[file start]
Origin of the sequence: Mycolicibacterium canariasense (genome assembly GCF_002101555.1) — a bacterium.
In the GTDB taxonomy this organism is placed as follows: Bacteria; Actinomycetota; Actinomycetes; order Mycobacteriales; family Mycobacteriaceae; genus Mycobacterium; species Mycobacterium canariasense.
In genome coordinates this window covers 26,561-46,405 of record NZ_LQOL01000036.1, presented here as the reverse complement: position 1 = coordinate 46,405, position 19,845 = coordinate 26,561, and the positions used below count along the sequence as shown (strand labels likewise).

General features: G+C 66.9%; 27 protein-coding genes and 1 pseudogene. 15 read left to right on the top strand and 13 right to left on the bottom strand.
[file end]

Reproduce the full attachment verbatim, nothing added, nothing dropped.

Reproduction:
Origin of the sequence: Mycolicibacterium canariasense (genome assembly GCF_002101555.1) — a bacterium.
In the GTDB taxonomy this organism is placed as follows: Bacteria; Actinomycetota; Actinomycetes; order Mycobacteriales; family Mycobacteriaceae; genus Mycobacterium; species Mycobacterium canariasense.
In genome coordinates this window covers 26,561-46,405 of record NZ_LQOL01000036.1, presented here as the reverse complement: position 1 = coordinate 46,405, position 19,845 = coordinate 26,561, and the positions used below count along the sequence as shown (strand labels likewise).

General features: G+C 66.9%; 27 protein-coding genes and 1 pseudogene. 15 read left to right on the top strand and 13 right to left on the bottom strand.